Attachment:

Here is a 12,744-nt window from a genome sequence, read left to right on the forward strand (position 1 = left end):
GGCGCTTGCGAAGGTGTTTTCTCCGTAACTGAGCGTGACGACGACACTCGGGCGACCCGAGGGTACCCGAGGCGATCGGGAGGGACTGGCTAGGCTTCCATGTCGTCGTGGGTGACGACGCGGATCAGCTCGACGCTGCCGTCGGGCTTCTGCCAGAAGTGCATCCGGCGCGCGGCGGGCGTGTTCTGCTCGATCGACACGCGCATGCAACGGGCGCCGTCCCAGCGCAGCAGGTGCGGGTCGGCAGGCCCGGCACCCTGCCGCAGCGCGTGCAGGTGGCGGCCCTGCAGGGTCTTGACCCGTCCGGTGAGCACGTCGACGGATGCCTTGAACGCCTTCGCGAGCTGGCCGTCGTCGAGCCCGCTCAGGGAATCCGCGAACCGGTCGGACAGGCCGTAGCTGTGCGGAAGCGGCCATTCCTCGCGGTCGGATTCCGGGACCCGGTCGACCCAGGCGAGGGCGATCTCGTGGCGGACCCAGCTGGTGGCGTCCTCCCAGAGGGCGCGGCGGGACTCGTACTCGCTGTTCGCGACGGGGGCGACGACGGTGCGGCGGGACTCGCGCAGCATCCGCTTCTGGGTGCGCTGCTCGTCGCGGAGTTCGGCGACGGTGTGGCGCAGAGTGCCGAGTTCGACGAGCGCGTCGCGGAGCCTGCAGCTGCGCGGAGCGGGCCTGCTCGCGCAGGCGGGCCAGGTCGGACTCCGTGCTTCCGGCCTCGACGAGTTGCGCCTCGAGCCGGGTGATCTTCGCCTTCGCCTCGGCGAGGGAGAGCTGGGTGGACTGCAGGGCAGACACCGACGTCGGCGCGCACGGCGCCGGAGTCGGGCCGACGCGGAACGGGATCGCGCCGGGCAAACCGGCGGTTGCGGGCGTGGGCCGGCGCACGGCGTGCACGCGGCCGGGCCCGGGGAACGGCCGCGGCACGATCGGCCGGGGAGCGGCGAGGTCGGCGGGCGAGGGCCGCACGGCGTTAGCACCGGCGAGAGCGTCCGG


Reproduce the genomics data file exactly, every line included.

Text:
Here is a 12,744-nt window from a genome sequence, read left to right on the forward strand (position 1 = left end):
GGCGCTTGCGAAGGTGTTTTCTCCGTAACTGAGCGTGACGACGACACTCGGGCGACCCGAGGGTACCCGAGGCGATCGGGAGGGACTGGCTAGGCTTCCATGTCGTCGTGGGTGACGACGCGGATCAGCTCGACGCTGCCGTCGGGCTTCTGCCAGAAGTGCATCCGGCGCGCGGCGGGCGTGTTCTGCTCGATCGACACGCGCATGCAACGGGCGCCGTCCCAGCGCAGCAGGTGCGGGTCGGCAGGCCCGGCACCCTGCCGCAGCGCGTGCAGGTGGCGGCCCTGCAGGGTCTTGACCCGTCCGGTGAGCACGTCGACGGATGCCTTGAACGCCTTCGCGAGCTGGCCGTCGTCGAGCCCGCTCAGGGAATCCGCGAACCGGTCGGACAGGCCGTAGCTGTGCGGAAGCGGCCATTCCTCGCGGTCGGATTCCGGGACCCGGTCGACCCAGGCGAGGGCGATCTCGTGGCGGACCCAGCTGGTGGCGTCCTCCCAGAGGGCGCGGCGGGACTCGTACTCGCTGTTCGCGACGGGGGCGACGACGGTGCGGCGGGACTCGCGCAGCATCCGCTTCTGGGTGCGCTGCTCGTCGCGGAGTTCGGCGACGGTGTGGCGCAGAGTGCCGAGTTCGACGAGCGCGTCGCGGAGCCTGCAGCTGCGCGGAGCGGGCCTGCTCGCGCAGGCGGGCCAGGTCGGACTCCGTGCTTCCGGCCTCGACGAGTTGCGCCTCGAGCCGGGTGATCTTCGCCTTCGCCTCGGCGAGGGAGAGCTGGGTGGACTGCAGGGCAGACACCGACGTCGGCGCGCACGGCGCCGGAGTCGGGCCGACGCGGAACGGGATCGCGCCGGGCAAACCGGCGGTTGCGGGCGTGGGCCGGCGCACGGCGTGCACGCGGCCGGGCCCGGGGAACGGCCGCGGCACGATCGGCCGGGGAGCGGCGAGGTCGGCGGGCGAGGGCCGCACGGCGTTAGCACCGGCGAGAGCGTCCGG